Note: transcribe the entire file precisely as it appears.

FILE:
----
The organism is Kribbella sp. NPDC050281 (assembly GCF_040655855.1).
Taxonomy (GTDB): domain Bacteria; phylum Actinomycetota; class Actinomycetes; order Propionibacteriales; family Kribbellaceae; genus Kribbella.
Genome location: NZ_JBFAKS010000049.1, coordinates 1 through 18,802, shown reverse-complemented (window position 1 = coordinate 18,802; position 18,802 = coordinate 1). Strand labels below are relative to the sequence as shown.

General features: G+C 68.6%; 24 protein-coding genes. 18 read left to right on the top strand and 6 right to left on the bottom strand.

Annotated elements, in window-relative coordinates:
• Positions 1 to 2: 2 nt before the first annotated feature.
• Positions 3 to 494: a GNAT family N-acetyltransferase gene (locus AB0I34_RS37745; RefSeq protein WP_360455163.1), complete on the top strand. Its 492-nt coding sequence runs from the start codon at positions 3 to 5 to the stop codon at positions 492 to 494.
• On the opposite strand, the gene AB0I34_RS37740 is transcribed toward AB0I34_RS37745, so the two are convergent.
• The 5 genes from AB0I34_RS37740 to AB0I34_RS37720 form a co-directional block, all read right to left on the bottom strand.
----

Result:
The organism is Kribbella sp. NPDC050281 (assembly GCF_040655855.1).
Taxonomy (GTDB): domain Bacteria; phylum Actinomycetota; class Actinomycetes; order Propionibacteriales; family Kribbellaceae; genus Kribbella.
Genome location: NZ_JBFAKS010000049.1, coordinates 1 through 18,802, shown reverse-complemented (window position 1 = coordinate 18,802; position 18,802 = coordinate 1). Strand labels below are relative to the sequence as shown.

General features: G+C 68.6%; 24 protein-coding genes. 18 read left to right on the top strand and 6 right to left on the bottom strand.

Annotated elements, in window-relative coordinates:
• Positions 1 to 2: 2 nt before the first annotated feature.
• Positions 3 to 494: a GNAT family N-acetyltransferase gene (locus AB0I34_RS37745; RefSeq protein WP_360455163.1), complete on the top strand. Its 492-nt coding sequence runs from the start codon at positions 3 to 5 to the stop codon at positions 492 to 494.
• On the opposite strand, the gene AB0I34_RS37740 is transcribed toward AB0I34_RS37745, so the two are convergent.
• The 5 genes from AB0I34_RS37740 to AB0I34_RS37720 form a co-directional block, all read right to left on the bottom strand.